February 16, 2021 09:52 am ETEstimated Read Time: 4 Minutes
Pre-employment drug testing is something many of us are familiar with. Maybe you’ve been required to take a drug test as part of the job application process or onboarding procedure, or maybe you’ve worked a job where regular drug tests were required. Whatever the case, this can feel stressful, invasive, and anxiety-inducing.
The fact is that there’s a stigma around the use of cannabis, and even as steps toward legalization have been made and people have come to understand the medical benefits, there are still those who regard cannabis use as a reasonable dealbreaker when it comes to employment. For example, there’s the case of NYPD Officer Robert Cascalenda, who was using medical cannabis to help reduce a harmful dependence on opioids to manage his Lyme disease. It ought to have been an understandable circumstance, but instead, it led to his being suspended from the police force. Now the city of Atlanta, Georgia is taking steps to rectify this often harmful protocol by removing pre-employment drug screenings for many government employees.
Is Cannabis Even Legal in Georgia?
Recreational cannabis is not legal in Georgia, so the primary reason for this change is to provide assistance to those employees using medical cannabis.
Medical cannabis in Georgia is only legal in CBD form—that is to say, THC hasn’t yet been legalized. We know, meanwhile, that studies have shown that cannabis use won’t contribute to workplace injury—as long as workers aren’t actually showing up to work high, using cannabis has no adverse effect on workplace safety or productivity. And since CBD doesn’t get you high, it’s reasonable to conclude that the workers in Atlanta are perfectly safe to manage any medical conditions with cannabis, without disclosing that fact to their employers, and that no one should be worried about any associated dangers.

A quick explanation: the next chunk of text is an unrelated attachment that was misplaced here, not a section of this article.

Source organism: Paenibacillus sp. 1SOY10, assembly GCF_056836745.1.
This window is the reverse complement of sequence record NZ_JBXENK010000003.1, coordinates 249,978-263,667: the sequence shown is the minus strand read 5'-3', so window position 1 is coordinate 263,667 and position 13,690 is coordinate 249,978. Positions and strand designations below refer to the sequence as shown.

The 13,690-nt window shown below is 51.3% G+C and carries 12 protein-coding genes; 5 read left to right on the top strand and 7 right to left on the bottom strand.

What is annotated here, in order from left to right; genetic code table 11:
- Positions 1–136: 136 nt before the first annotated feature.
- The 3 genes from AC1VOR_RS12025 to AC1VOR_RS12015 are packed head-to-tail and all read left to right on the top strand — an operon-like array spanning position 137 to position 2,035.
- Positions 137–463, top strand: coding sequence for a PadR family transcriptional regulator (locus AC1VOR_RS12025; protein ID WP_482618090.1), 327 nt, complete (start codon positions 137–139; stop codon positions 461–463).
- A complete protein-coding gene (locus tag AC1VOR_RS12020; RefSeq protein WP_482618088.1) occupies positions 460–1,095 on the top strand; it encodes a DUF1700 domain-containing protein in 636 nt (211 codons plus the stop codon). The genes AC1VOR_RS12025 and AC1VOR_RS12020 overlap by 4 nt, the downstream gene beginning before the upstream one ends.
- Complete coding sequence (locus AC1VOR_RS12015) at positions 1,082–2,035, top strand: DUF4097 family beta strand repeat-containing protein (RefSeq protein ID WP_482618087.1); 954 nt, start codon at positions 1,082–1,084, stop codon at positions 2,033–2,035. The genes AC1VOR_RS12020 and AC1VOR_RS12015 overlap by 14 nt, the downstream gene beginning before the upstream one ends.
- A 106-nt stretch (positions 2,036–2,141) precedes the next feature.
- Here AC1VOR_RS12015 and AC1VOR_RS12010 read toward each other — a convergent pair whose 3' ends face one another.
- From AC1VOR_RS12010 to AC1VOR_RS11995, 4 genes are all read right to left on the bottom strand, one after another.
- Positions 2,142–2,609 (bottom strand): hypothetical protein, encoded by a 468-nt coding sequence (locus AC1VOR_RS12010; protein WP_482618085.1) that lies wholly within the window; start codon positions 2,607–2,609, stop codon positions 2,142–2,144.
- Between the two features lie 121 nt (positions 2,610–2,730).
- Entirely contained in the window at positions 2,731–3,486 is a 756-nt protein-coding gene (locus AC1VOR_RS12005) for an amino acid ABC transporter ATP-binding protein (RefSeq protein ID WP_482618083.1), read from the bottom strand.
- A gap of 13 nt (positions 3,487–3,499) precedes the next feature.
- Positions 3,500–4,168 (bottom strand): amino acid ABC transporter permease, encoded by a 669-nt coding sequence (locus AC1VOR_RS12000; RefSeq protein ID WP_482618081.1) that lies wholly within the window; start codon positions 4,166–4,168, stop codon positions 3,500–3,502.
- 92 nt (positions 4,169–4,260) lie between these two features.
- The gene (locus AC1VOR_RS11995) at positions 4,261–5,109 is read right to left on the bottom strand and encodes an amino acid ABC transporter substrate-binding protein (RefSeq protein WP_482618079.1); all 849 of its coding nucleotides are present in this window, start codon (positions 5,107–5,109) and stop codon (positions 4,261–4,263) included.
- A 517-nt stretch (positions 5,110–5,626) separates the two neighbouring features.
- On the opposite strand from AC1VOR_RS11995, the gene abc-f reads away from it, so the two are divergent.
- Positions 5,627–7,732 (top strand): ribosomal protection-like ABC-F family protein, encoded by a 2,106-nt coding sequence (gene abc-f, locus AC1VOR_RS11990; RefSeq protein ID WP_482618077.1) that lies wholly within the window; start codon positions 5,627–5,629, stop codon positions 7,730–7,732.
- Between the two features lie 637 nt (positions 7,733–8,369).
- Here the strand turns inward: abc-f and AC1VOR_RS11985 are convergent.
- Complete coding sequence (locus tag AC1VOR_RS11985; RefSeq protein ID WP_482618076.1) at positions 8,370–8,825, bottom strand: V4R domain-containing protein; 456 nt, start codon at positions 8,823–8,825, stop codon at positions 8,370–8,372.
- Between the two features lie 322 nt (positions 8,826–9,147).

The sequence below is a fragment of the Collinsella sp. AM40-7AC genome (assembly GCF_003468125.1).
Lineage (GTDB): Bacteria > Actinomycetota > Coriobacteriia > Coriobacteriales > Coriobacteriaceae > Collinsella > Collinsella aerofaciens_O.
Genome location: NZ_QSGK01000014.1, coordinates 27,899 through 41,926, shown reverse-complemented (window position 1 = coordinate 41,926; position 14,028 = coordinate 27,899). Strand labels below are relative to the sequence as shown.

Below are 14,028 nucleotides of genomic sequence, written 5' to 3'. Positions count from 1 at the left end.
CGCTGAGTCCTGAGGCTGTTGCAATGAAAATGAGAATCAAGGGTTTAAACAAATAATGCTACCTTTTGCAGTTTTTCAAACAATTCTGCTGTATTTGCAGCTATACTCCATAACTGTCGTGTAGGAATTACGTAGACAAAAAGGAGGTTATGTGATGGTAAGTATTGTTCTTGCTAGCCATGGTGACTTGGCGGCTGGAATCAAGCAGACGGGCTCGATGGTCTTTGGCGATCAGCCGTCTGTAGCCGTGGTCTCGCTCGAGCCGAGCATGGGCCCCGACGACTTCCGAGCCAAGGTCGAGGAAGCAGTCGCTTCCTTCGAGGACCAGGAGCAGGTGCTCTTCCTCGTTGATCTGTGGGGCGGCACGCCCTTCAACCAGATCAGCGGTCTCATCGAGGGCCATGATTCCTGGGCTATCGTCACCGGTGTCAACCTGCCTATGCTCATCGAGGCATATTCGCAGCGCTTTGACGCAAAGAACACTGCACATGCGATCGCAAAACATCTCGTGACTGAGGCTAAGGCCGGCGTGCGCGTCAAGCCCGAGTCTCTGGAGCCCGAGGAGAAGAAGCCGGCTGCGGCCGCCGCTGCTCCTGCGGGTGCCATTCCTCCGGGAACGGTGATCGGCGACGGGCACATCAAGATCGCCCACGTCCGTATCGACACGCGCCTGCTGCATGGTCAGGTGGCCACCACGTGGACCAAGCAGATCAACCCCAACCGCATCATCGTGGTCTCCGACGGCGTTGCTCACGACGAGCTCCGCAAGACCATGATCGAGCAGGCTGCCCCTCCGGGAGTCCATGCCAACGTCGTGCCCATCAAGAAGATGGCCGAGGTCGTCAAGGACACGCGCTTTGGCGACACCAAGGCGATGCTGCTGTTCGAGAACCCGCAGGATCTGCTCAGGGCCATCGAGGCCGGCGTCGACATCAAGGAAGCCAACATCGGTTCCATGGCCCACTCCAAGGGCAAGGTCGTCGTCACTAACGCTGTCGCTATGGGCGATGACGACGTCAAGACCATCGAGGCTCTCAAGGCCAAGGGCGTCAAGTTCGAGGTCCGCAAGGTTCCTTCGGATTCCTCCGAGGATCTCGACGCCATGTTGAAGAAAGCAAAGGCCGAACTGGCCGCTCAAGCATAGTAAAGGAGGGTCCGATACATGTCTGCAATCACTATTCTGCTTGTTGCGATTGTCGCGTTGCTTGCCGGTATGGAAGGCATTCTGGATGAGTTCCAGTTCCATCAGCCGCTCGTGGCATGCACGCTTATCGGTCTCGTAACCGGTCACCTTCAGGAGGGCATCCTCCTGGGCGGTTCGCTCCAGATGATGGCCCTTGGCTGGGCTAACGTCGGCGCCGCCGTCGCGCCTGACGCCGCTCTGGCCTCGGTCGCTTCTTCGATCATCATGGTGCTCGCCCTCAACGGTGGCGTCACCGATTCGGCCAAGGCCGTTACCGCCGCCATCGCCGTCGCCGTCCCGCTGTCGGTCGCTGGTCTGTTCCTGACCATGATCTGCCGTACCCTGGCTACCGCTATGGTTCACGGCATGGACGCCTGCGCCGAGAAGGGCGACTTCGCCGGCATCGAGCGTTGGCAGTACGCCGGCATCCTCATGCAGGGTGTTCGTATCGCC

Atlanta’s New Policy for Pre-Employment Drug Testing
Atlanta’s Mayor Keisha Bottoms has issued an executive order suspending all physical examinations, including drug screenings, for anyone applying for employment in anything other than a “safety-sensitive position.” It’s a step forward in Mayor Bottoms’ attempts to revolutionize discriminatory hiring practices in Atlanta. Previous steps in this program have included such ideas as removing the question of previous salary on job application forms since the question might unfairly advantage men over women and white applicants over people of color.
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Now, removing barriers to employment for those who use cannabis to help manage medical conditions is the next step for Mayor Bottoms. NORML Deputy Director Paul Armentano, in approval of Atlanta’s new policy, said:
“The use of cannabis during one’s off hours poses no legitimate workplace safety threat and the tens of millions of Americans who engage in this behavior should no longer be stigmatized or denied employment because of it,”
Kat Helgeson comes from a ten year career in social media marketing and content creation. She takes pride in her ability to communicate the culture and values of an organization via the written word. Kat is also the author of numerous books for young adults. Her titles have received the Junior Library Guild Award, the Bank Street College of Education Best Books of the Year Distinction, and been featured on the Illinois Reads selection list. Her work has been translated into Dutch and German.
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